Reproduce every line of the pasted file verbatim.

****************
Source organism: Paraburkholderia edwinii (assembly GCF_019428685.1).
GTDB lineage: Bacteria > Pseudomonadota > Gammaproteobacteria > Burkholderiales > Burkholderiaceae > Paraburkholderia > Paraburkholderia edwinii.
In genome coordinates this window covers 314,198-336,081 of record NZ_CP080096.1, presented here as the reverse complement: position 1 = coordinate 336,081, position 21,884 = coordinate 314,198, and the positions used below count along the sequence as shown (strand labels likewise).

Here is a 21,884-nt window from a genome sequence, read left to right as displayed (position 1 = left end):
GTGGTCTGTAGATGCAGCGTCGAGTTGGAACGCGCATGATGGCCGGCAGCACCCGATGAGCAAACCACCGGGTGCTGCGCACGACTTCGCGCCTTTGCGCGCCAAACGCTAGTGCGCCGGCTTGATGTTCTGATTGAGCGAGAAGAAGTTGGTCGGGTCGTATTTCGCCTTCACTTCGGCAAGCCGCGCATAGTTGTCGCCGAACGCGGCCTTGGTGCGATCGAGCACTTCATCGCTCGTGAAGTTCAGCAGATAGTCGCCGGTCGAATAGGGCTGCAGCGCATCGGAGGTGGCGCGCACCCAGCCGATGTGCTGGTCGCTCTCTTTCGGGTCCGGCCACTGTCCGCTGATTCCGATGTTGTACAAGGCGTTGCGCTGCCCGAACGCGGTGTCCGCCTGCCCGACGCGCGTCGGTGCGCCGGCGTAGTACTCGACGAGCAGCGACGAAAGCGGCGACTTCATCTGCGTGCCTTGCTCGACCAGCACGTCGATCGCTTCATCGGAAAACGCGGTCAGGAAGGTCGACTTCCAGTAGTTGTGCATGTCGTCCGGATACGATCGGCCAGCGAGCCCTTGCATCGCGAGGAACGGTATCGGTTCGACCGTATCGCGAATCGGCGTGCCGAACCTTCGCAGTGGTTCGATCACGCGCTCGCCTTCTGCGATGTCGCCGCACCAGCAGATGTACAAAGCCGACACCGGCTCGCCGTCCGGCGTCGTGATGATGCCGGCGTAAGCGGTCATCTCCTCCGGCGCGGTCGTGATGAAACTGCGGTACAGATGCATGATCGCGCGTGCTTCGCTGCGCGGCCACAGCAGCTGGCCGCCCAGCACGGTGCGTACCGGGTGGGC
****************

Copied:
Source organism: Paraburkholderia edwinii (assembly GCF_019428685.1).
GTDB lineage: Bacteria > Pseudomonadota > Gammaproteobacteria > Burkholderiales > Burkholderiaceae > Paraburkholderia > Paraburkholderia edwinii.
In genome coordinates this window covers 314,198-336,081 of record NZ_CP080096.1, presented here as the reverse complement: position 1 = coordinate 336,081, position 21,884 = coordinate 314,198, and the positions used below count along the sequence as shown (strand labels likewise).

Here is a 21,884-nt window from a genome sequence, read left to right as displayed (position 1 = left end):
GTGGTCTGTAGATGCAGCGTCGAGTTGGAACGCGCATGATGGCCGGCAGCACCCGATGAGCAAACCACCGGGTGCTGCGCACGACTTCGCGCCTTTGCGCGCCAAACGCTAGTGCGCCGGCTTGATGTTCTGATTGAGCGAGAAGAAGTTGGTCGGGTCGTATTTCGCCTTCACTTCGGCAAGCCGCGCATAGTTGTCGCCGAACGCGGCCTTGGTGCGATCGAGCACTTCATCGCTCGTGAAGTTCAGCAGATAGTCGCCGGTCGAATAGGGCTGCAGCGCATCGGAGGTGGCGCGCACCCAGCCGATGTGCTGGTCGCTCTCTTTCGGGTCCGGCCACTGTCCGCTGATTCCGATGTTGTACAAGGCGTTGCGCTGCCCGAACGCGGTGTCCGCCTGCCCGACGCGCGTCGGTGCGCCGGCGTAGTACTCGACGAGCAGCGACGAAAGCGGCGACTTCATCTGCGTGCCTTGCTCGACCAGCACGTCGATCGCTTCATCGGAAAACGCGGTCAGGAAGGTCGACTTCCAGTAGTTGTGCATGTCGTCCGGATACGATCGGCCAGCGAGCCCTTGCATCGCGAGGAACGGTATCGGTTCGACCGTATCGCGAATCGGCGTGCCGAACCTTCGCAGTGGTTCGATCACGCGCTCGCCTTCTGCGATGTCGCCGCACCAGCAGATGTACAAAGCCGACACCGGCTCGCCGTCCGGCGTCGTGATGATGCCGGCGTAAGCGGTCATCTCCTCCGGCGCGGTCGTGATGAAACTGCGGTACAGATGCATGATCGCGCGTGCTTCGCTGCGCGGCCACAGCAGCTGGCCGCCCAGCACGGTGCGTACCGGGTGGGC